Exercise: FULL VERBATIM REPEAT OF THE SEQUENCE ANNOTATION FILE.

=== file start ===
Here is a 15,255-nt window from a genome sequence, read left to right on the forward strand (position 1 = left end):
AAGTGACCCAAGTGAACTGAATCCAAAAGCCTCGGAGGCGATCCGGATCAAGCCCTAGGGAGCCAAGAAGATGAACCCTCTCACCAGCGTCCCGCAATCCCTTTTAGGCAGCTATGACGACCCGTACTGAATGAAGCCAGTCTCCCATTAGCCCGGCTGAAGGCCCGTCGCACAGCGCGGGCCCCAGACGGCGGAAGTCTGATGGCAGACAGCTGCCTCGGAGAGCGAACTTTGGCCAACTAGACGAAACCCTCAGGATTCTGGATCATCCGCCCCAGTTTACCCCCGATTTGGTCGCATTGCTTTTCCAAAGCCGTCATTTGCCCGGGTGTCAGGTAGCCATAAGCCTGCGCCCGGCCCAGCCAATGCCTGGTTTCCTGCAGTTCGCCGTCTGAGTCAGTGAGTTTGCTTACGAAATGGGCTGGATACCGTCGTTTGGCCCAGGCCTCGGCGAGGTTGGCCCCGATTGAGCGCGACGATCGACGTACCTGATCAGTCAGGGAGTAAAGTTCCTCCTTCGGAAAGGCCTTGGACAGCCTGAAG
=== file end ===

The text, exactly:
Here is a 15,255-nt window from a genome sequence, read left to right on the forward strand (position 1 = left end):
AAGTGACCCAAGTGAACTGAATCCAAAAGCCTCGGAGGCGATCCGGATCAAGCCCTAGGGAGCCAAGAAGATGAACCCTCTCACCAGCGTCCCGCAATCCCTTTTAGGCAGCTATGACGACCCGTACTGAATGAAGCCAGTCTCCCATTAGCCCGGCTGAAGGCCCGTCGCACAGCGCGGGCCCCAGACGGCGGAAGTCTGATGGCAGACAGCTGCCTCGGAGAGCGAACTTTGGCCAACTAGACGAAACCCTCAGGATTCTGGATCATCCGCCCCAGTTTACCCCCGATTTGGTCGCATTGCTTTTCCAAAGCCGTCATTTGCCCGGGTGTCAGGTAGCCATAAGCCTGCGCCCGGCCCAGCCAATGCCTGGTTTCCTGCAGTTCGCCGTCTGAGTCAGTGAGTTTGCTTACGAAATGGGCTGGATACCGTCGTTTGGCCCAGGCCTCGGCGAGGTTGGCCCCGATTGAGCGCGACGATCGACGTACCTGATCAGTCAGGGAGTAAAGTTCCTCCTTCGGAAAGGCCTTGGACAGCCTGAAG